PHOTOS BRYDIE THOMPSON
In the third instalment of our series, new residents and Bayleys real estate agents Andrea and Duncan Ritchie reflect on taking the scenic route.
UNO: It’s been almost a year since you moved from Auckland to live in Papamoa full-time. Did you and Duncan celebrate your anniversary?
ANDREA: We went for a long walk on the beach on one of those blustery winter days after a storm, when the sky is grey and the sea is wild. It’s the kind of weather we love – it stirs the spirit, and is a great time to chat and think. In particular, we were reflecting on how easily we’ve settled into our new life here. It’s been nearly a year of working and living here permanently – a busy and exciting time that’s absolutely flown by. We feel so lucky. Life couldn’t be better, and we’re enjoying being part of the small, agile Bayleys residential team. It’s just like a boutique agency. We’re selling paradise slice by slice with the backing of the powerful Bayleys brand – it’s the best of both worlds.
UNO: Speaking of time, real estate can be a very fast-paced industry. How do you guys deal with that?
ANDREA: With 40 years of real estate between us, we’ve learned that it can sometimes be better to take the scenic route than the highway. When negotiations are complex – as many are now, with more creativity needed around terms and options given the current economic climate – time is the most valuable commodity. Devoting extra time to our vendors and buyers is integral to the way we work and build relationships. Rather than a straight-down-the-highway approach, we often detour and get more creative, taking the scenic route to bring people together to form an agreement.
Duncan and I apply this approach to our personal life, too. Making time for family, business and friends is a challenge for everyone, but a few years ago, we ditched the term ‘time management’ and replaced it with ‘rhythm’ – a change in mindset that has allowed us to blend family, business and friends more naturally into the rhythm of our life.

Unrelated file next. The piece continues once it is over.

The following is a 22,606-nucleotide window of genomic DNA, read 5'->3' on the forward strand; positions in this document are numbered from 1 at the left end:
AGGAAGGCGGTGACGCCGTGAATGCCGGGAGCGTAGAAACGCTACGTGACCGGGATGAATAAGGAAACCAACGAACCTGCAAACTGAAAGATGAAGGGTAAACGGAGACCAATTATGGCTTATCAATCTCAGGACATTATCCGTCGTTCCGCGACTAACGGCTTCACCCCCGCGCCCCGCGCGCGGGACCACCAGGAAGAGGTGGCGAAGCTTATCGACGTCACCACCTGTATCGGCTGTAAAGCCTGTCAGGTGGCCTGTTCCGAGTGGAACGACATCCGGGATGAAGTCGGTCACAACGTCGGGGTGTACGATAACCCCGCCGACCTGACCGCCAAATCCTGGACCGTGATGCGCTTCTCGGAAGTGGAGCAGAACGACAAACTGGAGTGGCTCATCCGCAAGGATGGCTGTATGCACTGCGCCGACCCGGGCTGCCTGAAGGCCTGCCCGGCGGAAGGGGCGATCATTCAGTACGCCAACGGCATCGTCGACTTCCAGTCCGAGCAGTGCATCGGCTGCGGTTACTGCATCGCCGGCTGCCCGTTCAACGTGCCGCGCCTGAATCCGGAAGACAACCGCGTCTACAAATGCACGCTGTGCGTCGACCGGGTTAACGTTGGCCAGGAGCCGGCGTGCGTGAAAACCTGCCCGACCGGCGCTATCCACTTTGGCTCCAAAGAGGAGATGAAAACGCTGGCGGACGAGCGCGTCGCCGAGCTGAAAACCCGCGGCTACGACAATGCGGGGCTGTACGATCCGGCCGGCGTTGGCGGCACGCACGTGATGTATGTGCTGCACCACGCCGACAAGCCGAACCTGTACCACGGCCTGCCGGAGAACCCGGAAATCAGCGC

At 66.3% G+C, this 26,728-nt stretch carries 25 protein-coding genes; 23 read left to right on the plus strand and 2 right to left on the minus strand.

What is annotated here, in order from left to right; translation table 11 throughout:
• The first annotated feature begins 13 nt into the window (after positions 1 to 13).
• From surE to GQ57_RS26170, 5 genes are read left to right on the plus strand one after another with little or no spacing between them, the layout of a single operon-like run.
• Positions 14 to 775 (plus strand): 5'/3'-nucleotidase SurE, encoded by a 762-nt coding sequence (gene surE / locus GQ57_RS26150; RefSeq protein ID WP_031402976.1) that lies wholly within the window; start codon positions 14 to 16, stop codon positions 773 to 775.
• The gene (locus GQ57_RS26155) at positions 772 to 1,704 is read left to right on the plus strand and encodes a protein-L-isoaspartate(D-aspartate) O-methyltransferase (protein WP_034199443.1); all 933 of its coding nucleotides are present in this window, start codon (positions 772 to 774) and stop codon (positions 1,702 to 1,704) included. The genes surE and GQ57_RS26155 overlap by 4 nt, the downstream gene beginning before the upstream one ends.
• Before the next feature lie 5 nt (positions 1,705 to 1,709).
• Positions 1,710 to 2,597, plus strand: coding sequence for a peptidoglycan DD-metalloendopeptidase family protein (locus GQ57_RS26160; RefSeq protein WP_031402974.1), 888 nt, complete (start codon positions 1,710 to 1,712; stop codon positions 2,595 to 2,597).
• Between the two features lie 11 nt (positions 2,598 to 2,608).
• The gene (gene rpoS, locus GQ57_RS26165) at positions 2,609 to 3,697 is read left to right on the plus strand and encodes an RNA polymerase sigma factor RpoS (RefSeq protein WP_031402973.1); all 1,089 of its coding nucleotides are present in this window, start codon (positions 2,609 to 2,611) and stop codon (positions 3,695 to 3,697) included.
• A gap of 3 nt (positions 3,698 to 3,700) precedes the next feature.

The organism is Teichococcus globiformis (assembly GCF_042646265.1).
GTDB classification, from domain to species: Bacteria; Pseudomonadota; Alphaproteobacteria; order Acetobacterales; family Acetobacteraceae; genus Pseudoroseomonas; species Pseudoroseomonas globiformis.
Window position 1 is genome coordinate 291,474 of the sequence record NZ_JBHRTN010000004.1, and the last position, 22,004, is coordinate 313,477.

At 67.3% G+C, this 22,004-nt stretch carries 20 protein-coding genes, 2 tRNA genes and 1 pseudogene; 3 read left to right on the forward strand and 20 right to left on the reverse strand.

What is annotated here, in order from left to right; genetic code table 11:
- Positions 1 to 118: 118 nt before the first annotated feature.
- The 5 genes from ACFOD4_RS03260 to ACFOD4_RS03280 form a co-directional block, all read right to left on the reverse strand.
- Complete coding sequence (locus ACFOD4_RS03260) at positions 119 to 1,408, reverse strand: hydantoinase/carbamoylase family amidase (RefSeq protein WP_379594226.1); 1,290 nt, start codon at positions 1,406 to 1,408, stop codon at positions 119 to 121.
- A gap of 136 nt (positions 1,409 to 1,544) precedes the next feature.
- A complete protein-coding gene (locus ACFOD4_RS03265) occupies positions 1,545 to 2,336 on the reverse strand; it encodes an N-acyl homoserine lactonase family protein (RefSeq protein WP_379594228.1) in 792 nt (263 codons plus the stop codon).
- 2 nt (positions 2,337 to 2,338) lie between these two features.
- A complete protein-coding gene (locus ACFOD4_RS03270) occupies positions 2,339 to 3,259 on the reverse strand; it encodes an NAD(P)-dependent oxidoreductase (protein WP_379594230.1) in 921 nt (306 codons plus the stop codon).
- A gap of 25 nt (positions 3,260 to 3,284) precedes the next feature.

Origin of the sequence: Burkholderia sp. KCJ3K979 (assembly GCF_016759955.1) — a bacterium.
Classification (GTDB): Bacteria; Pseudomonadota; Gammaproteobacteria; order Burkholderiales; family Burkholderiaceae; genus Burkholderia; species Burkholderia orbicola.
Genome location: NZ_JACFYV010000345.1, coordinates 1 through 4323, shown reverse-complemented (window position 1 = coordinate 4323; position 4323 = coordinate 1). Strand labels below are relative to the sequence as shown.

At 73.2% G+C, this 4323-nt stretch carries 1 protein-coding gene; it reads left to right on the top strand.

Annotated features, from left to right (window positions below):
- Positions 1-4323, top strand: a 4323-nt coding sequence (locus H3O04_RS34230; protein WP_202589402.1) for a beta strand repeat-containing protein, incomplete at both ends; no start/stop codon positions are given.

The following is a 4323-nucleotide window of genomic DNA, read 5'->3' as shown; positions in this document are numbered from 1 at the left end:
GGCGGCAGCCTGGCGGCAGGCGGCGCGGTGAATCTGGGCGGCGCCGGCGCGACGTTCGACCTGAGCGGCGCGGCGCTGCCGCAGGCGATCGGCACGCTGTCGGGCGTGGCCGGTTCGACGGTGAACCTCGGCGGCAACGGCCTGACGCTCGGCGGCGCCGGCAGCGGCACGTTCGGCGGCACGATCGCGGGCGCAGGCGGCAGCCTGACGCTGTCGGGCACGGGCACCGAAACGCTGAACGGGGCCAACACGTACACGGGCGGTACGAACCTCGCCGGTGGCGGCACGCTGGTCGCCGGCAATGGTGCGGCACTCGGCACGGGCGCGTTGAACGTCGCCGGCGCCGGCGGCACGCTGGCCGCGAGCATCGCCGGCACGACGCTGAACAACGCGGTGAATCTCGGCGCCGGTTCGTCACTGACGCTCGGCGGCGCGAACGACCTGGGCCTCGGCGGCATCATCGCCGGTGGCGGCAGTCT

Real estate has its own rhythm, and can be very fast-paced in a buoyant market and equally intense in a challenging one. There’s no doubt that even though we live in a digital age, people like doing business face-to-face. Our philosophy of making business personal and building long-term relationships really has held us in good stead over the past couple of decades.
UNO: What would you say the ultimate highlight of your year has been?
ANDREA: Our family is scattered around the world, in Sydney, London, Scotland, South Africa and Spain, so we make a point at the beginning of every year to plan a special mid-winter family holiday. Sometimes it seems like an impossible task to get everyone together, but everyone’s invited, and this year we had a wonderful holiday on the Sunshine Coast. The house was full of family and best of all, Duncan’s daughter Amy flew over from London as a surprise. Hundreds of photos were taken and we made lots of noisy FaceTime calls to our siblings and grandchildren who couldn’t make it. We brought home great memories of sunny days, chaotic meal times, boogie boarding, sailing, eating sand-dusted apple slices on the beach, playing plenty of golf and browsing farmers’ markets.
Now we’re looking forward to another year of discovery – lots of golf courses, cycle trails and social events, and there might be some sailing in between the open homes too. We’ve already had our first Christmas dinner invitation and a group of us are getting together for
the beach polo. We can’t wait!